Wednesday, September 05, 2012

Lady Florence Baker

Lady Florence Baker
In my earlier post Hunting Elephants I excerpted one of Sir Samuel W. Baker's, who was a the 19th century explorer, descriptions of an elephant hunt from his book In the Heart of Africa. In passing I also mentioned that Baker's wife accompanied him on that expedition, and that she likely saved him when he fell sick from the fever at the end of it.

A commenter by the name of Raven left the follwing comment to the post:
Baker purchased his wife in an Ottoman slave market. Although she could not speak a word of English the universal language of love was enough- she was his devoted companion for the rest of his life.
Intrigued by that bit of information I looked up Lady Florence Baker's biography and, not that I ever doubted Raven, sure enough he did buy her from a slave market in 1859.

Her story reads like a barely believable Victorian era potboiler.

She was supposedly born to a aristocratic Hungarian family, only to see them slaughtered during the Hungarian Revolution. Her nurse escaped with her and took her to Bulgaria, then part of the Ottoman empire. From there her nurse ran off to get married and she got kidnapped by slavers who groomed her to be a concubine in a harem.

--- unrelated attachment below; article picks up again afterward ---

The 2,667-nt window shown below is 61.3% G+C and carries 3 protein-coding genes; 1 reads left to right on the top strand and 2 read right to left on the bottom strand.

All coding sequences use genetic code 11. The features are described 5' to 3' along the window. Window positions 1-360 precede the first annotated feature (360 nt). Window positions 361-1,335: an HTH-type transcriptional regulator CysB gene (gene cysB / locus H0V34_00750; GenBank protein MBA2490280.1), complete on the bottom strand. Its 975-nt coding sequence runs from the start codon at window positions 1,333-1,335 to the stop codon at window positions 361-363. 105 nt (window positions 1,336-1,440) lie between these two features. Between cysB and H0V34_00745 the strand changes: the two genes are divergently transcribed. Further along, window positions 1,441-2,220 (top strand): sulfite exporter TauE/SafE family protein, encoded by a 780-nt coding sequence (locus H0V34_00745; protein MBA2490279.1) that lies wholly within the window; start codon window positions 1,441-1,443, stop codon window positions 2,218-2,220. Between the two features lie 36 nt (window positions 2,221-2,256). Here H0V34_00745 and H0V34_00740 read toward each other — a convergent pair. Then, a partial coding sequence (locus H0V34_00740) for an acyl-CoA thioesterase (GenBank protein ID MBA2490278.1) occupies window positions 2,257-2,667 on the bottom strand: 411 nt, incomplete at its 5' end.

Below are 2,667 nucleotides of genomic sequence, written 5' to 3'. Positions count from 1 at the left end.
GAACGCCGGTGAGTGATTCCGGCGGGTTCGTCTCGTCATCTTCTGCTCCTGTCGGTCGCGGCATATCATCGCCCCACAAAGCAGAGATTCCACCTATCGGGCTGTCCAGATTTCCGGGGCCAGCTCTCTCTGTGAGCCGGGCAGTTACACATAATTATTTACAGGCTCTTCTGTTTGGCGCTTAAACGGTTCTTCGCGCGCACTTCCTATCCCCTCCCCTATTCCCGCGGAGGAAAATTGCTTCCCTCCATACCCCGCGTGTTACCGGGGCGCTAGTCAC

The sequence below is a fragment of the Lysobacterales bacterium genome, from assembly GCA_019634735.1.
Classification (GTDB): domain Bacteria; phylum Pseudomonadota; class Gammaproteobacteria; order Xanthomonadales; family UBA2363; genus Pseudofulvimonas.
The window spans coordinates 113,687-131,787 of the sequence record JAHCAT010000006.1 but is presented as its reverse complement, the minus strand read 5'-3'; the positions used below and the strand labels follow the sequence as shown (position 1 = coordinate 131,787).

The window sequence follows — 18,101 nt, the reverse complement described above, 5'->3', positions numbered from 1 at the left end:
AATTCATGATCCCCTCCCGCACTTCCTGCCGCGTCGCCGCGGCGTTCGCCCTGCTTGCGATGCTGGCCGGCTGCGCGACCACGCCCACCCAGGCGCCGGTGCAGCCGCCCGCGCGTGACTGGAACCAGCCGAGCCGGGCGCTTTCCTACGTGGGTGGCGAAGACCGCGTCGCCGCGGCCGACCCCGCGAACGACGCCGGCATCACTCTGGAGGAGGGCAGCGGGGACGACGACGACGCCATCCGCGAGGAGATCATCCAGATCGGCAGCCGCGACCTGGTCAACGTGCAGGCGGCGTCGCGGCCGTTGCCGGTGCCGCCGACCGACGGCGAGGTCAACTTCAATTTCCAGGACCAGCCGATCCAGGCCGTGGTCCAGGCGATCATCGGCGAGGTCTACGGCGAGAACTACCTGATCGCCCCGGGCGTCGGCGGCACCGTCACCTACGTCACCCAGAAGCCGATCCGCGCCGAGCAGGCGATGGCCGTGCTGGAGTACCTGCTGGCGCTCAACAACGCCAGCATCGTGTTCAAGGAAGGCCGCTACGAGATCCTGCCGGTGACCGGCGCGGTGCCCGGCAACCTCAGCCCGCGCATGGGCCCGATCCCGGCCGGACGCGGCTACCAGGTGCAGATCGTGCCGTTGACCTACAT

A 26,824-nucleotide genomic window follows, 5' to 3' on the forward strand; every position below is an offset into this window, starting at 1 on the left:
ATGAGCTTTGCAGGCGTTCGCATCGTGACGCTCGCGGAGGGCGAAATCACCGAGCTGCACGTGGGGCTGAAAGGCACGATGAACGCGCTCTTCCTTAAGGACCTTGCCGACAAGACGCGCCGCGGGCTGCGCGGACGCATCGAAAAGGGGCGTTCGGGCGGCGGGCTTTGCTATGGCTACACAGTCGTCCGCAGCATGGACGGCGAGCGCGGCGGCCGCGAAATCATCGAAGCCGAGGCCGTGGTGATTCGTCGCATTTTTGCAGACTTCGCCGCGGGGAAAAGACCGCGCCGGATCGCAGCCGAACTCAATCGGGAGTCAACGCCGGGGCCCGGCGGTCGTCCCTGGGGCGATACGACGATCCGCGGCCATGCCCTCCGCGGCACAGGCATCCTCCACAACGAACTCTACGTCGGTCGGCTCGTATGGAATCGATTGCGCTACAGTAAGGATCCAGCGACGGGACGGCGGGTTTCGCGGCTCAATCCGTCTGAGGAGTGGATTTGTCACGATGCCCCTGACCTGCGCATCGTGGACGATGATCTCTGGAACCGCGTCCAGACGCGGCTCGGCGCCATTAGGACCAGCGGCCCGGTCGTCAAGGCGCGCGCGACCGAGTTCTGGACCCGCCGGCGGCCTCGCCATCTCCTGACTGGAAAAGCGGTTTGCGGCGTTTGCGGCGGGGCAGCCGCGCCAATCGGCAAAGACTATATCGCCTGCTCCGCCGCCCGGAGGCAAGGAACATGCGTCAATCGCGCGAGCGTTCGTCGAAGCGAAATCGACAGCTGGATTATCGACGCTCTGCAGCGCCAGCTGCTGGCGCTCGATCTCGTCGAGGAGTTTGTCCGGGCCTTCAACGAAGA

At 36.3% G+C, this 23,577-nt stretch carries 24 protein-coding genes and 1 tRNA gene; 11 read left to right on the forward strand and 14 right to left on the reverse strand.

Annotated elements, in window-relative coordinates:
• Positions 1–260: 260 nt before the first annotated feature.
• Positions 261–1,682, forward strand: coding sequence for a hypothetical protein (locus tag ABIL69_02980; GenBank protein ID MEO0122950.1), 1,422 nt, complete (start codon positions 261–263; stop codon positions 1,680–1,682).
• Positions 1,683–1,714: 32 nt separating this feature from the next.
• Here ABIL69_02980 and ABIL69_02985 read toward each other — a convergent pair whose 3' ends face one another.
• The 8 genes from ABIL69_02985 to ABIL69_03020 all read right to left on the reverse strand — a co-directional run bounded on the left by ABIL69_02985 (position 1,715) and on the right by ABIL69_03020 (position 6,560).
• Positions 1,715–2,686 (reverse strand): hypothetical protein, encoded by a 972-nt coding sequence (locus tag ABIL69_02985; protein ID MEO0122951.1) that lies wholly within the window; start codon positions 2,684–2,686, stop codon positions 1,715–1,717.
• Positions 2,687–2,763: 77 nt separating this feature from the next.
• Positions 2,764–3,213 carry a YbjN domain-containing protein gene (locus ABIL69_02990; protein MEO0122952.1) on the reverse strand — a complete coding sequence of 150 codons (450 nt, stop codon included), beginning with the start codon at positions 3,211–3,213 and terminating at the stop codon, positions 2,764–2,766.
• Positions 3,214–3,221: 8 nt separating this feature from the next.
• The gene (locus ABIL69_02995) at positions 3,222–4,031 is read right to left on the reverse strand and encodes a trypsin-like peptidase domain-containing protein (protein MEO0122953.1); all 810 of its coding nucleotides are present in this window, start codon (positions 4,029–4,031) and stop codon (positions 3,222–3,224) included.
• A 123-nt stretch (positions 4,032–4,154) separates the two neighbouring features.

At the age of somewhere between 14-17 (they're not sure exactly when she was born) she was finally being auctioned in Vidon's slave market when Baker, who had gone to the auction on a bit of a lark, saw her. He was smitten by her and attempted to buy her, but he was outbid by the Pasha of Vidon.

Undeterred, Baker bribed her guards and ran off with her. They eventually got married.

Lady Florence continued to travel with Baker. As I mentioned, she was on his expedition down the Nile when he discovered Lake Albert, and likely saved him when his expedition collapsed and he nearly died of the fever. The were to return to The Sudan and battle against the slave trade. However, luckily for them, they left the region just before the Mahdi overwhelmed Gordon in Khartoum.

There are two books about her, at least one of which I plan on getting: To the Heart of the Nile: Lady Florence Baker and the Exploration of Central Africa and Stolen Woman.

So, if you pass back through here -- thanks Raven, I appreciate the information about her.

1 comment:

raven said...

You are welcome!